This is me, trying to fathom why a writer would so burden her novel with an archaic conceit (“This is you… this is Kim… this is Annie… this is the swimming facility…”) that leaves readers unable to escape its clumsy repetition. This is me thinking surely this trend will only last a few chapters. This is me realizing that there is literally no respite and I am going to be stuck until the last page, dreading the next and the next “this is me.” (This is me choosing to continue Murphy’s style so that curious readers will understand what is in store when purchasing this title.)
This is Annie (and Chris and Dinah, their husbands, Thomas, Paul and Joseph, their daughters, Alix, Sophie, Cleo, etc.) living the insular existence of swim team moms (Dance Moms, anyone?), describing perfectly mundane lives and marriages, expressing the usual interest/envy of one another’s children and spouses. This is me wondering why a murderer pops up among the throng of steamy children and their parents. This is the murderer, a man accustomed to the small New England region and its idiosyncrasies, a familiar if forgettable face in the crowd.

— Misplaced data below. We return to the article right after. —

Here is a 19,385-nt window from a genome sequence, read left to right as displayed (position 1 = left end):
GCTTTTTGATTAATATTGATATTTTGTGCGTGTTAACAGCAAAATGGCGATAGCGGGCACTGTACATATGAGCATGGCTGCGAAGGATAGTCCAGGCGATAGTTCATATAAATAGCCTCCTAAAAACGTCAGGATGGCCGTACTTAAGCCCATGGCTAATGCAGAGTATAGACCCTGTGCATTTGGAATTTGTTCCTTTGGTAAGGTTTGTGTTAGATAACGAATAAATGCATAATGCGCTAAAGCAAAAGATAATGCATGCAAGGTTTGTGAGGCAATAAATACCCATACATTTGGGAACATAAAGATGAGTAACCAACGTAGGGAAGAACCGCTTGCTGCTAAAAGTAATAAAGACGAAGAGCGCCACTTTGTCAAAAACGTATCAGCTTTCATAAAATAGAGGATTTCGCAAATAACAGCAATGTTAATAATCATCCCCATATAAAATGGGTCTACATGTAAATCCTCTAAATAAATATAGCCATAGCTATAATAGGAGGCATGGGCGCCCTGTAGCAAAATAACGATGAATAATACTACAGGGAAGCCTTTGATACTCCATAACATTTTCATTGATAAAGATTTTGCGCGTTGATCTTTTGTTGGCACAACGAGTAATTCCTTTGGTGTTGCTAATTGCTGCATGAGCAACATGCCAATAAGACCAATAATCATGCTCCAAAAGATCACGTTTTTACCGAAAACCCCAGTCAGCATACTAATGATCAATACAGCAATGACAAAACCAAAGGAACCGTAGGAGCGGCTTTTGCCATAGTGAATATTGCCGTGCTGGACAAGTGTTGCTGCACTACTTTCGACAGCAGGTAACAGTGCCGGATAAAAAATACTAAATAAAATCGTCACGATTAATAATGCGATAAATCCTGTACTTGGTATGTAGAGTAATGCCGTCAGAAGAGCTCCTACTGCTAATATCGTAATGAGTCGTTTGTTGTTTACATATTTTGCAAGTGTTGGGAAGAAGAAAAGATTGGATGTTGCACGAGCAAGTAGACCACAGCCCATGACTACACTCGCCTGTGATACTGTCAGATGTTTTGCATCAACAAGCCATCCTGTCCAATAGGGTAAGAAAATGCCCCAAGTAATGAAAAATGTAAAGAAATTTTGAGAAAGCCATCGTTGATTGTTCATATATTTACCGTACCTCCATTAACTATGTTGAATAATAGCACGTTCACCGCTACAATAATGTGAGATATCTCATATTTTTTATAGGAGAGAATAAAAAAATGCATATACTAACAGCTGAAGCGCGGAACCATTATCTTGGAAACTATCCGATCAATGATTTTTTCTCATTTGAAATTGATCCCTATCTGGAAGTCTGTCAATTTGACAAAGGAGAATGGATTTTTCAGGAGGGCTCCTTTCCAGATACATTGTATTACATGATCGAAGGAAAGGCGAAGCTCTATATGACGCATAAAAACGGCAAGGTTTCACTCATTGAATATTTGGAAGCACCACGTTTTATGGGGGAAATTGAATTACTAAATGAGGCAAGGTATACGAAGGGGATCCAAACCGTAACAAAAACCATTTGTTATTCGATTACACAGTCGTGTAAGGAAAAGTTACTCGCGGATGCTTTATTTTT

This is my initiation to the world of competitive swimming on a local level, the time-cutting swim suits that also cut the circulation of girls sometimes too plump to fit into their expensive swimwear but more often sleek as seals. This is me not caring, even after considerable exposure in the pages of this book, about swim teams, those who slavishly practice to better their times and move up the ranks, the parents who expend money, time and energy supporting their children’s fledgling ambitions, the stench of chlorine or fustiness of damp swimsuits left on the floor, not to mention the endless washing cycles necessary to provide dry towels to the aspiring athletes.
This is me having literally no empathy for Annie (or Chris or Dinah and their children or spouses), even for poor Kim, the victim of a killer’s obsession. This is Kim, a poor dead footnote. This is me also liking Murphy’s writing and perceptions, her facility with language, but not her bizarre need for repetition, thinking I might even have enjoyed the novel and its unusual niche had I not been bludgeoned with artifice. This is me, wishing it were the good old days, when an astute editor could pull a book back from the precipice in time, thinking I’d even give Murphy another chance if only she’d tell a straight story. This is Dick and Jane, who don’t want to read This is the Water either.